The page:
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1 February 2001 Potential Effect of Anoplophora glabripennis (Coleoptera: Cerambycidae) on Urban Trees in the United States
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Abstract

Anoplophora glabripennis Motschulsky, a wood borer native to Asia, was recently found in New York City and Chicago. In an attempt to eradicate these beetle populations, thousands of infested city trees have been removed. Field data from nine U.S. cities and national tree cover data were used to estimate the potential effects of A. glabripennis on urban resources through time. For the cities analyzed, the potential tree resources at risk to A. glabripennis attack based on host preferences, ranges from 12 to 61% of the city tree population, with an estimated value of $72 million–$2.3 billion per city. The corresponding canopy cover loss that would occur if all preferred host trees were killed ranges from 13–68%. The estimated maximum potential national urban impact of A. glabripennis is a loss of 34.9% of total canopy cover, 30.3% tree mortality (1.2 billion trees) and value loss of $669 billion.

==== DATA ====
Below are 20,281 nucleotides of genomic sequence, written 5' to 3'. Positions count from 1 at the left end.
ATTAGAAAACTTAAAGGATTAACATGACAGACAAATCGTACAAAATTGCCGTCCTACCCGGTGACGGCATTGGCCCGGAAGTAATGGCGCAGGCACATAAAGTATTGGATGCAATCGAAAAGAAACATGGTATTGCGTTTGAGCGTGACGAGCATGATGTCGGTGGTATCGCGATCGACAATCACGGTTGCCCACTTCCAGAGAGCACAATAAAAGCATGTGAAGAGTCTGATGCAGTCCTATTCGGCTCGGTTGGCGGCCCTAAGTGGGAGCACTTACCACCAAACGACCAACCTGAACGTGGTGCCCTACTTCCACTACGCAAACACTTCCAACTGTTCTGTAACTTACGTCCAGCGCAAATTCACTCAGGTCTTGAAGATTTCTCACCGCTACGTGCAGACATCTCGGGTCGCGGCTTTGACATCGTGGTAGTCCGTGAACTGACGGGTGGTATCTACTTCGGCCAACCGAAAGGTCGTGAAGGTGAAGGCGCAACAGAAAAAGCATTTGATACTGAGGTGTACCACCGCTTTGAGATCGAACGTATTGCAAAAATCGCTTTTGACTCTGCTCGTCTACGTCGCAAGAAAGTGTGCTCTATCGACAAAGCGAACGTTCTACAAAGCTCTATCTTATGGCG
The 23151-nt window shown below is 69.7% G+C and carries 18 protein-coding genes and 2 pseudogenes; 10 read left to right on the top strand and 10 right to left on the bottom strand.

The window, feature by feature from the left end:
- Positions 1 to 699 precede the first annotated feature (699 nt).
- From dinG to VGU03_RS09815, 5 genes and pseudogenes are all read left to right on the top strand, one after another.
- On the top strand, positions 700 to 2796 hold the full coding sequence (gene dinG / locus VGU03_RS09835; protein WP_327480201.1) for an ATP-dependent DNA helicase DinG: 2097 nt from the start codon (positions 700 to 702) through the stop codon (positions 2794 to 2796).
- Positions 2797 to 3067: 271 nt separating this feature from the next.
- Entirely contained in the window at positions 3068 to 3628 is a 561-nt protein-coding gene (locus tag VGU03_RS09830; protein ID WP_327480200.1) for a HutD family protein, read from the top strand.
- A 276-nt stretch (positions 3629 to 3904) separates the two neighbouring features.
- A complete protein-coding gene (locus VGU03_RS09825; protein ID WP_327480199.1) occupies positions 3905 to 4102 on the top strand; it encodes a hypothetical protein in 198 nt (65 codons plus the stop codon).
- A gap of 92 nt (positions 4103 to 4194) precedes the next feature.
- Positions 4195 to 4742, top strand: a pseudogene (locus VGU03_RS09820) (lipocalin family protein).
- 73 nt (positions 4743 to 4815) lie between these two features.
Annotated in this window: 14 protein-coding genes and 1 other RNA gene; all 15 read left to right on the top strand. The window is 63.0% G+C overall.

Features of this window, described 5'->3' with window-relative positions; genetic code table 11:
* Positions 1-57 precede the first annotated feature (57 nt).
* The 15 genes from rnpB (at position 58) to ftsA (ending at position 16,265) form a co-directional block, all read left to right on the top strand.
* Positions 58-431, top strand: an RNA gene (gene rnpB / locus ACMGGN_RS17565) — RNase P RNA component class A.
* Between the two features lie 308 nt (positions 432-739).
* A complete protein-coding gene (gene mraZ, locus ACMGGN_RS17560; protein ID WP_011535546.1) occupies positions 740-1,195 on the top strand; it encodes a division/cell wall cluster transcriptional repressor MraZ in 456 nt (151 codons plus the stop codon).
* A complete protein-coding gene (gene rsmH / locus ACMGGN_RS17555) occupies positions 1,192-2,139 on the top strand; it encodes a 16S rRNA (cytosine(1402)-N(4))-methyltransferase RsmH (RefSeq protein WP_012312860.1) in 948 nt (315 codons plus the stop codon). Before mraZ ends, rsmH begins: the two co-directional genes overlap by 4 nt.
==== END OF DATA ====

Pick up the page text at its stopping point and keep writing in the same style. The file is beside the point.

David J. Nowak, Judith E. Pasek, Ronaldo A. Sequeira, Daniel E. Crane, and Victor C. Mastro "Potential Effect of Anoplophora glabripennis (Coleoptera: Cerambycidae) on Urban Trees in the United States," Journal of Economic Entomology 94(1), 116-122, (1 February 2001). https://doi.org/10.1603/0022-0493-94.1.116
Received: 3 April 2000; Accepted: 1 August 2000; Published: 1 February 2001
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